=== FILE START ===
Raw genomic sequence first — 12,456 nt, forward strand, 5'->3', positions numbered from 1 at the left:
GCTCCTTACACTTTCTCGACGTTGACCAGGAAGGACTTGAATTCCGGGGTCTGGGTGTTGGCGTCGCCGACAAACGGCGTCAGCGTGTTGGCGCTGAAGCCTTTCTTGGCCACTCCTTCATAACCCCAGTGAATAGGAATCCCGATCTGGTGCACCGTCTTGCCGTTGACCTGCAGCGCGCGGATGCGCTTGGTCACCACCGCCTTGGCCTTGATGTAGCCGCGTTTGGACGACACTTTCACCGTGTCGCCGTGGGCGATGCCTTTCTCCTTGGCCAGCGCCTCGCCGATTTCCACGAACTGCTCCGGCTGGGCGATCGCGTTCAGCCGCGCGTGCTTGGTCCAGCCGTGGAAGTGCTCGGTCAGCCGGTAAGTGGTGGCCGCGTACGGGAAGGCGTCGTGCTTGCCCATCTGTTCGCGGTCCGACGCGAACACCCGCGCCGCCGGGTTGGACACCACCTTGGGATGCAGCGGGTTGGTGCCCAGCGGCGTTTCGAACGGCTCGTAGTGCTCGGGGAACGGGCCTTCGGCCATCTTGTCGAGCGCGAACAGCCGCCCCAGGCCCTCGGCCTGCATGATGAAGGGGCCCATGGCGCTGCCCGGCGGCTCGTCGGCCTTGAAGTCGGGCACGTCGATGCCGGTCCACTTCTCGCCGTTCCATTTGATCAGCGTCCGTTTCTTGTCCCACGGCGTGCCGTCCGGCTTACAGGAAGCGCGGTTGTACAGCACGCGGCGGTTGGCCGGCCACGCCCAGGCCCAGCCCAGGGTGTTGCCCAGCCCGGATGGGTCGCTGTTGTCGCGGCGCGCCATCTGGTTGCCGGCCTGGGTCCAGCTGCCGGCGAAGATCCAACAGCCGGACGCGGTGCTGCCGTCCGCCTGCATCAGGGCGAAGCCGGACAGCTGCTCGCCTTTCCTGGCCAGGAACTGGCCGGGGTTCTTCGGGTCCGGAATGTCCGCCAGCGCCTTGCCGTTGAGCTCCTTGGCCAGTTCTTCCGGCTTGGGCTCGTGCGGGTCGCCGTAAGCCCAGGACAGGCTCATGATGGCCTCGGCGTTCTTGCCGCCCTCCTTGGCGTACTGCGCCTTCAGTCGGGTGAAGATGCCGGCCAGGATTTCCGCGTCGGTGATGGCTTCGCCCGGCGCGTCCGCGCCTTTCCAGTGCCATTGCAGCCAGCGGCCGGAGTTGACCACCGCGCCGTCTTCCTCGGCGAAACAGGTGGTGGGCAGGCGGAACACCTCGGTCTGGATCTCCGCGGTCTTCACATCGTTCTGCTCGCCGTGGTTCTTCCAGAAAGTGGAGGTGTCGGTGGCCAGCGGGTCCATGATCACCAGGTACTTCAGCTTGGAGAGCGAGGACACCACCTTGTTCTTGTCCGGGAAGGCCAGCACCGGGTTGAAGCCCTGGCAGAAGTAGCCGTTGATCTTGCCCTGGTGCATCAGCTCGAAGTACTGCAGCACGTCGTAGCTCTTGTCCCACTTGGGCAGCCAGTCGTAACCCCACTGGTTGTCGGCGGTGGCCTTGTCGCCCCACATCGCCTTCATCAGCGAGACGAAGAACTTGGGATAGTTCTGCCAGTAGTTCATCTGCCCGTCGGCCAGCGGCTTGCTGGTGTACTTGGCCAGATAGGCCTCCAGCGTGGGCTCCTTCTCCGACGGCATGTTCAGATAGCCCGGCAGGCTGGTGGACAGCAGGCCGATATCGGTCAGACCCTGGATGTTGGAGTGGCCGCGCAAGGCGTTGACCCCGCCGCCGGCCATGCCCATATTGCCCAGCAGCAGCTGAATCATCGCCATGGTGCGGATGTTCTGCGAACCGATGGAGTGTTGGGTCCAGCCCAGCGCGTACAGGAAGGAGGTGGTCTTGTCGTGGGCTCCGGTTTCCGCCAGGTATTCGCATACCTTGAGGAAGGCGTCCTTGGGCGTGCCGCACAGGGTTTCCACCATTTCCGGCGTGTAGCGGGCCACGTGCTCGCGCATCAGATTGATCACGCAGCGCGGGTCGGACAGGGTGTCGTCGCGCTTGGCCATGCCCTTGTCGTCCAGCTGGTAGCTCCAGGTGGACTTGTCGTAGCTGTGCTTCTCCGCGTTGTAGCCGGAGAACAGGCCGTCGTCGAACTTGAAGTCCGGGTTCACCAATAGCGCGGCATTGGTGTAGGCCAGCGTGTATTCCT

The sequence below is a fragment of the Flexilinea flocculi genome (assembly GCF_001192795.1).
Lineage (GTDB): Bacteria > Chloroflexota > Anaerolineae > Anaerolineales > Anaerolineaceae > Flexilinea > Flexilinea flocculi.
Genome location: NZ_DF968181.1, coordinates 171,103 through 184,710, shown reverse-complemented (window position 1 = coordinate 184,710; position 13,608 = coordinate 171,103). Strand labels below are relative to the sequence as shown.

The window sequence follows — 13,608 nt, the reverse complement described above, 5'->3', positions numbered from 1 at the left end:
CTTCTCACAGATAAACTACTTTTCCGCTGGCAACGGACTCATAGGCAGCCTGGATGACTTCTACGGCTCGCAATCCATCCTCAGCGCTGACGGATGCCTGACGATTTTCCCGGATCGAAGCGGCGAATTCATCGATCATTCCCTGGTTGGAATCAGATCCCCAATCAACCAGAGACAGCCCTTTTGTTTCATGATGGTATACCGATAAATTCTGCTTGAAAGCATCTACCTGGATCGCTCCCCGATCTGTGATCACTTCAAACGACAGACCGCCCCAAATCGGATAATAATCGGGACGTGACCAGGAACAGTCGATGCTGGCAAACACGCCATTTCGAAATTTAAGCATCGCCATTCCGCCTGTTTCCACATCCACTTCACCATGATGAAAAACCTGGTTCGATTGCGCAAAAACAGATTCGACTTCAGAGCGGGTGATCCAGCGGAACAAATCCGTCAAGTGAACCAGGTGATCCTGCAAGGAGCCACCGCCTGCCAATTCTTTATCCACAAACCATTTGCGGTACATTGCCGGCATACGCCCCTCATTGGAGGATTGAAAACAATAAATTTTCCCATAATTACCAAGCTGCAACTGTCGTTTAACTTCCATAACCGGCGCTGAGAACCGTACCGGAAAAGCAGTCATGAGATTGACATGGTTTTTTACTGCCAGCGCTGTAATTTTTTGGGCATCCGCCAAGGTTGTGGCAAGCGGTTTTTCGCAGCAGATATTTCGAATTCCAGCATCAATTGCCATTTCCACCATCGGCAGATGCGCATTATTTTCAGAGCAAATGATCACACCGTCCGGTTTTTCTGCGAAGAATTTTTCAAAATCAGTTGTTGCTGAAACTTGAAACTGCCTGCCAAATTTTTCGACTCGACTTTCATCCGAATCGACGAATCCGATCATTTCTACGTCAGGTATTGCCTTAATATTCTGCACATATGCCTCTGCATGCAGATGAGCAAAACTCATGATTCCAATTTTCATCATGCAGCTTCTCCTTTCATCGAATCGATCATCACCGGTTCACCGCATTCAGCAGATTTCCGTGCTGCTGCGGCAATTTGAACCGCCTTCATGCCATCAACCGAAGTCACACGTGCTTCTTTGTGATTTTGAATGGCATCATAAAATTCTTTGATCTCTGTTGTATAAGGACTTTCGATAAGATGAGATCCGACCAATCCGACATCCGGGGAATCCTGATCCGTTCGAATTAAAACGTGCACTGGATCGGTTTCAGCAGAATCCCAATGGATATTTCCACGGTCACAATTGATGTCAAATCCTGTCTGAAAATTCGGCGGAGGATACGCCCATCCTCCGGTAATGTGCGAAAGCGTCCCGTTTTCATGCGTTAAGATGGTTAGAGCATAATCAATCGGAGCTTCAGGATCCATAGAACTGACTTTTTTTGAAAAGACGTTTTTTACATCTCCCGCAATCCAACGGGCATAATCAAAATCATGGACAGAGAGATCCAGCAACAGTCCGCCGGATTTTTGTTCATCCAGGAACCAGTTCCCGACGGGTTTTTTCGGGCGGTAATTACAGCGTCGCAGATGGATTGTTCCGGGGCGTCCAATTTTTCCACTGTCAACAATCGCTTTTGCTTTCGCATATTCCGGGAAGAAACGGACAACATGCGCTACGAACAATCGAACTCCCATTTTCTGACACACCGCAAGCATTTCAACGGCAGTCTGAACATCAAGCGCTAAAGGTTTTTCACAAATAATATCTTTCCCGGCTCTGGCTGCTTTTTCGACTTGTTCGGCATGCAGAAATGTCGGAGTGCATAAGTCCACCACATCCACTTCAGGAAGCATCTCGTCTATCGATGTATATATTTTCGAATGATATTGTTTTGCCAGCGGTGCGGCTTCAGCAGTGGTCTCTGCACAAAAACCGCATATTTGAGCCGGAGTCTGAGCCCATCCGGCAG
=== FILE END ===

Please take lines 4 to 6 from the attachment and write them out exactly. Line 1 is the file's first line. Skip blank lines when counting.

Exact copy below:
Lineage (GTDB): Bacteria > Chloroflexota > Anaerolineae > Anaerolineales > Anaerolineaceae > Flexilinea > Flexilinea flocculi.
Genome location: NZ_DF968181.1, coordinates 171,103 through 184,710, shown reverse-complemented (window position 1 = coordinate 184,710; position 13,608 = coordinate 171,103). Strand labels below are relative to the sequence as shown.

The window sequence follows — 13,608 nt, the reverse complement described above, 5'->3', positions numbered from 1 at the left end: